The pain of returning home

The release on DVD of “Saved by the bell” marks a bittersweet remembrance for young adults.

Keri Carlson

When I wake up in the morning, my alarm gives out a warning, I don’t think I’ll ever make it on time. By the time I grab my books and I give myself a look, I’m at the corner just in time to see the bus fly by!” The opening lines of the theme to “Saved By the Bell” probably need no introduction to those of college age. Our generation grew up with the show’s six high school friends and their dopey principal. But “Saved By the Bell” is not simply a Saturday morning sitcom that we have a vague recollection of watching. Thanks to heavy syndication, most of us watched the show every day after school and saw every single episode (including the Jr. High years, the Malibu Sands summer and the college years). Beyond simply remembering the plot of each episode, we can recall the most minute details of the show such as the name of Screech’s robot (Kevin), why Kelly did not go to the prom (her dad lost his job), who played Screech’s girlfriend (Tori Spelling) and the name of the night club the characters snuck into with fake IDs (the Attic).

With the release of the first two seasons of “Saved By the Bell” on DVD, it is easier to understand exactly why NBC’s low-budget teen series became a cult hit with Generation Y and the younger segment of Generation X.

First of all, the show depicted high school life to a large chunk of viewers much younger and not yet in high school. The appeal came from idealizing high school. “Saved by the bell” is set in Bayside High School, right near the beach, the mall and the Max, the coolest hang out burger-and-shake joint. The characters seemed to enjoy what every 10-year-old could not wait for, freedom. Hardly any episodes feature the characters’ parents and the one consistent authority figure represented is principal Mr. Belding who continuously falls for the tricks of the gang lead by the Denis the Menace for the early 1990’s, Zack Morris. Adults were seen as irrelevant or easily duped, leaving Zack, Slater, Screech, Lisa, Kelly and Jessie to roam freely.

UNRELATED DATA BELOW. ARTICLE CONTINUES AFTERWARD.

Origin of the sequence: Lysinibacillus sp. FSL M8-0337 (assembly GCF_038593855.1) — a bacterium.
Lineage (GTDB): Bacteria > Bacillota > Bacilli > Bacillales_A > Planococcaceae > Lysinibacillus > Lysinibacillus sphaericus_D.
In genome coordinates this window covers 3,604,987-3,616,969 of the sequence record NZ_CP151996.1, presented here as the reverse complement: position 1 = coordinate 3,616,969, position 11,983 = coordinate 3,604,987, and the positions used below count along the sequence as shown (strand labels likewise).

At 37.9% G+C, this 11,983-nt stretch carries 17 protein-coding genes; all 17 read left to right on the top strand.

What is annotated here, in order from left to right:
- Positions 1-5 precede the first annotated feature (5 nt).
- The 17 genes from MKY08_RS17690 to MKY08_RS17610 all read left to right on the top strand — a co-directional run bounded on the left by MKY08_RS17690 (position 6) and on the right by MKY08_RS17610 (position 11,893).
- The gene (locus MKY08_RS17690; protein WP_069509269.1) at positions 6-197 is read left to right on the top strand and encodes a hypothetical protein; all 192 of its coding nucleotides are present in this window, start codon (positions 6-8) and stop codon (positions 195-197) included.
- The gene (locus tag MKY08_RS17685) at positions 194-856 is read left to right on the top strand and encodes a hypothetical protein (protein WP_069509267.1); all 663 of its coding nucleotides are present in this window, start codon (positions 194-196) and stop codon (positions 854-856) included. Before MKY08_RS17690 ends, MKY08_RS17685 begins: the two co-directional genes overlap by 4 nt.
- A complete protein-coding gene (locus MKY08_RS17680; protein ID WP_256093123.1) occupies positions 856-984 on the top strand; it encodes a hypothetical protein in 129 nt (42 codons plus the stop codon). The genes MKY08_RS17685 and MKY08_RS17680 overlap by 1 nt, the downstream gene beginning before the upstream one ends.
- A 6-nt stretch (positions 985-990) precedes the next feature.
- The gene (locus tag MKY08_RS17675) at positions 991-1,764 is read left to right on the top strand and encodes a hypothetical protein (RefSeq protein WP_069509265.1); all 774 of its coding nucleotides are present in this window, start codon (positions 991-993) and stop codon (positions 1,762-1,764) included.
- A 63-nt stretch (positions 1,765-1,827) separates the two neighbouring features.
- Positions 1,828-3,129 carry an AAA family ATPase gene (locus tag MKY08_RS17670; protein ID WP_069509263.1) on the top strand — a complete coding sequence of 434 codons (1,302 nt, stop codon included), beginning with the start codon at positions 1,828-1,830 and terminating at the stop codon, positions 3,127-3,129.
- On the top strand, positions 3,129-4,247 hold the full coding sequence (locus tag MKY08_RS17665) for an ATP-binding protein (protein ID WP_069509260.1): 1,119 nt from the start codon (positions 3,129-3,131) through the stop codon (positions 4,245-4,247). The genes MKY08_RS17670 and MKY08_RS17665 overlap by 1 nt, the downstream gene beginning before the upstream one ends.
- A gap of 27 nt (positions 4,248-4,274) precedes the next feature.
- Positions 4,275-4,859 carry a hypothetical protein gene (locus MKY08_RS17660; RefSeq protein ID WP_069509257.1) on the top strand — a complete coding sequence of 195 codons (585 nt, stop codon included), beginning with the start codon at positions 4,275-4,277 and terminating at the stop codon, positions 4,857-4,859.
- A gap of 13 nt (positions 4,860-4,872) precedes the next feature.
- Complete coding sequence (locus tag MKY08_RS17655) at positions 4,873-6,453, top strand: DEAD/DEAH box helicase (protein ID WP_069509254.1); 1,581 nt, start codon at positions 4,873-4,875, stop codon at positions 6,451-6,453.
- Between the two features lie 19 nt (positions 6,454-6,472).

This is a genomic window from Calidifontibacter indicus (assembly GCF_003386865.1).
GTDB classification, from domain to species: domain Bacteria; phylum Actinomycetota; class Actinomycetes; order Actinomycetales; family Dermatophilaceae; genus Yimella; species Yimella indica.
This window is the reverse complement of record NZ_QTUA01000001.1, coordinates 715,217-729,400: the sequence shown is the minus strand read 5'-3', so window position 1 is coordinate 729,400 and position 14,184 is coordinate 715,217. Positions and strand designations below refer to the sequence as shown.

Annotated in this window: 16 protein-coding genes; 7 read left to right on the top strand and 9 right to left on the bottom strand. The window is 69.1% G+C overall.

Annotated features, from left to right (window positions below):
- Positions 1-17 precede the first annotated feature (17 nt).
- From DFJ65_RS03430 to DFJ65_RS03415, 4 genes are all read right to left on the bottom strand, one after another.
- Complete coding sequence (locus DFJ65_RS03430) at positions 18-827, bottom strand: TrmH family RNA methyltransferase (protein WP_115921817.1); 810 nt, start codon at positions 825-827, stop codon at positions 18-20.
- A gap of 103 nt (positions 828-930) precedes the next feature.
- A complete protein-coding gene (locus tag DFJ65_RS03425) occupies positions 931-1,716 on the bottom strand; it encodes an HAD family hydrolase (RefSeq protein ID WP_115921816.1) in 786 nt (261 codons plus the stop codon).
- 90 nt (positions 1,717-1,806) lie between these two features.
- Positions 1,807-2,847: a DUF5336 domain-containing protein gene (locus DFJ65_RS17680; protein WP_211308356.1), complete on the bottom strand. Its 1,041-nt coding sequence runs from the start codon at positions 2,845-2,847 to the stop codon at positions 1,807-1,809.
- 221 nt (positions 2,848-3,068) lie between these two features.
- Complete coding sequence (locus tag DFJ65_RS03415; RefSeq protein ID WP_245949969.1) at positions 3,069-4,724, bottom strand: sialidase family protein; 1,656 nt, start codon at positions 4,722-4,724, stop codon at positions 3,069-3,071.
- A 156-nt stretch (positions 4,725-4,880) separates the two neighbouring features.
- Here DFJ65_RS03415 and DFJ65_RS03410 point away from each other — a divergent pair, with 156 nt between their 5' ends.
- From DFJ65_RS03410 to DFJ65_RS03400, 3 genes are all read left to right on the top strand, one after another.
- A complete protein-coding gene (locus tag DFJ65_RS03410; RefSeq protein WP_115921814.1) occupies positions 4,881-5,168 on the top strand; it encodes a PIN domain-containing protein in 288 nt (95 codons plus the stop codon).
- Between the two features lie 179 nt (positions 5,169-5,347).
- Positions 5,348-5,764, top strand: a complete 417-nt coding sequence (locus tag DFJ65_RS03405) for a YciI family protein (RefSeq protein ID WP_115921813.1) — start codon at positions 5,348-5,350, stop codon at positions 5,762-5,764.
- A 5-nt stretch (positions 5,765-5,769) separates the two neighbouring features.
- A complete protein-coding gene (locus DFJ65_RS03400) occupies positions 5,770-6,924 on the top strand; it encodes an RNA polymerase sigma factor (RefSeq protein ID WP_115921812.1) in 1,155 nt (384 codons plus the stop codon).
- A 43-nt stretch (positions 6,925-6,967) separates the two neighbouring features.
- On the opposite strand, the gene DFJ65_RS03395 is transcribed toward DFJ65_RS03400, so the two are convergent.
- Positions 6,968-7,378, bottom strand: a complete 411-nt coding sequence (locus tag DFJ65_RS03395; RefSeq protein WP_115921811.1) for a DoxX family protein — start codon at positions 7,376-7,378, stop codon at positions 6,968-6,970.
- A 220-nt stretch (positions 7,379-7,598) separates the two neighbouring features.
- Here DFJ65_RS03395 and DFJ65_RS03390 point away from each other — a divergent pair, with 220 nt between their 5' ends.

“Saved By the Bell” made high school seem pretty easy. Sure a conflict arose every episode that Zack would attempt to fix with a self-serving scheme that would of course backfire; but basically everything at Bayside made perfect sense. The characters stuck to their stereotypes.

Zack: the get-rich-quick dreamer with a sleazy game-show host attitude and the first high school kid allowed a cell phone. Slater: the muscular jock. Screech: the nerd and always willing side-kick. Kelly: the perfect popular cheerleader and homecoming queen. Lisa: the spoiled daddy’s girl and excessive shopper and gossiper. Jessie: the brainy and whiney feminist and environmentalist.

Every character stuck to their role, never stepping over the boundaries. The jocks dated the cheerleaders and the nerds chased the cheerleaders and the jocks stuffed the nerds in lockers. It made things unfair for the nerds but it helped to maintain an order in the high school so confusing issues such as race and homosexuality never challenged the system.

It is certainly strange to go back and watch “Saved By the Bell” after all these years and notice the show’s blatant stereotypes. But if you do not want to spoil your childhood memories of the show it’s easy to ignore what the show fails to say about society and instead focus on Lisa’s fabulous ruffled jean skirts with matching cowboy boots.